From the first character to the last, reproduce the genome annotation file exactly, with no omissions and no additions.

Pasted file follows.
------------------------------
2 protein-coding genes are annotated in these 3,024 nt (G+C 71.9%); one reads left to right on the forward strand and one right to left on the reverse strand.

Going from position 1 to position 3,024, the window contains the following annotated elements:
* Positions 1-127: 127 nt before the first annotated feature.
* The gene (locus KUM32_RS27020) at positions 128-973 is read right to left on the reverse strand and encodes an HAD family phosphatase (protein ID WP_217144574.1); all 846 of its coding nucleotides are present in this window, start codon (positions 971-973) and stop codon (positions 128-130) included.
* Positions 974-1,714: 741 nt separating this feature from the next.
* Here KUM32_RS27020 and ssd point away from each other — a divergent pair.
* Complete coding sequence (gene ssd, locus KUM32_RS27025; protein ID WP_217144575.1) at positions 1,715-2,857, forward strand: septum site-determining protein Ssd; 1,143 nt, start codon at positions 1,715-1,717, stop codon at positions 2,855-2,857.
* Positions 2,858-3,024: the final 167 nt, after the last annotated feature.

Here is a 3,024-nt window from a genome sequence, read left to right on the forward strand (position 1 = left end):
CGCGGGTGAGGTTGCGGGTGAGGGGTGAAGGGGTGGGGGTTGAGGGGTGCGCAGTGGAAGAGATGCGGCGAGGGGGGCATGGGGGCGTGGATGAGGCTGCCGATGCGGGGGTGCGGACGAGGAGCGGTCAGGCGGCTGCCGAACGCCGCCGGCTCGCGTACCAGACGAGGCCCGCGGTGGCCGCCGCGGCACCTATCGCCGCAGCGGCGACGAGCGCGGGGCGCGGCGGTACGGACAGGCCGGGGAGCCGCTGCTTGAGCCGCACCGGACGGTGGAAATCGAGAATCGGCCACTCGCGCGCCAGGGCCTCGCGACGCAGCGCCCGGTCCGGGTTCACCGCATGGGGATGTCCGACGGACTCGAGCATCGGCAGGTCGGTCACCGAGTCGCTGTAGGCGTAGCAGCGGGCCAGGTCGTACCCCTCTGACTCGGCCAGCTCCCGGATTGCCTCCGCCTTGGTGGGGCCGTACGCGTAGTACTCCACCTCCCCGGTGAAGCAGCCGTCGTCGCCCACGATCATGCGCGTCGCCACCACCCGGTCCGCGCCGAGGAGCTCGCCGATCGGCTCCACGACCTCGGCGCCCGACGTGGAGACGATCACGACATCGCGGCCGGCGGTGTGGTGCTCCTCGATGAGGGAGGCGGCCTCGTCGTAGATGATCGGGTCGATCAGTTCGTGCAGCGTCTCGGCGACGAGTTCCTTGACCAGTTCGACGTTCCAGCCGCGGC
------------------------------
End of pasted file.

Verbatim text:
2 protein-coding genes are annotated in these 3,024 nt (G+C 71.9%); one reads left to right on the forward strand and one right to left on the reverse strand.

Going from position 1 to position 3,024, the window contains the following annotated elements:
* Positions 1-127: 127 nt before the first annotated feature.
* The gene (locus KUM32_RS27020) at positions 128-973 is read right to left on the reverse strand and encodes an HAD family phosphatase (protein ID WP_217144574.1); all 846 of its coding nucleotides are present in this window, start codon (positions 971-973) and stop codon (positions 128-130) included.
* Positions 974-1,714: 741 nt separating this feature from the next.
* Here KUM32_RS27020 and ssd point away from each other — a divergent pair.
* Complete coding sequence (gene ssd, locus KUM32_RS27025; protein ID WP_217144575.1) at positions 1,715-2,857, forward strand: septum site-determining protein Ssd; 1,143 nt, start codon at positions 1,715-1,717, stop codon at positions 2,855-2,857.
* Positions 2,858-3,024: the final 167 nt, after the last annotated feature.

Here is a 3,024-nt window from a genome sequence, read left to right on the forward strand (position 1 = left end):
CGCGGGTGAGGTTGCGGGTGAGGGGTGAAGGGGTGGGGGTTGAGGGGTGCGCAGTGGAAGAGATGCGGCGAGGGGGGCATGGGGGCGTGGATGAGGCTGCCGATGCGGGGGTGCGGACGAGGAGCGGTCAGGCGGCTGCCGAACGCCGCCGGCTCGCGTACCAGACGAGGCCCGCGGTGGCCGCCGCGGCACCTATCGCCGCAGCGGCGACGAGCGCGGGGCGCGGCGGTACGGACAGGCCGGGGAGCCGCTGCTTGAGCCGCACCGGACGGTGGAAATCGAGAATCGGCCACTCGCGCGCCAGGGCCTCGCGACGCAGCGCCCGGTCCGGGTTCACCGCATGGGGATGTCCGACGGACTCGAGCATCGGCAGGTCGGTCACCGAGTCGCTGTAGGCGTAGCAGCGGGCCAGGTCGTACCCCTCTGACTCGGCCAGCTCCCGGATTGCCTCCGCCTTGGTGGGGCCGTACGCGTAGTACTCCACCTCCCCGGTGAAGCAGCCGTCGTCGCCCACGATCATGCGCGTCGCCACCACCCGGTCCGCGCCGAGGAGCTCGCCGATCGGCTCCACGACCTCGGCGCCCGACGTGGAGACGATCACGACATCGCGGCCGGCGGTGTGGTGCTCCTCGATGAGGGAGGCGGCCTCGTCGTAGATGATCGGGTCGATCAGTTCGTGCAGCGTCTCGGCGACGAGTTCCTTGACCAGTTCGACGTTCCAGCCGCGGC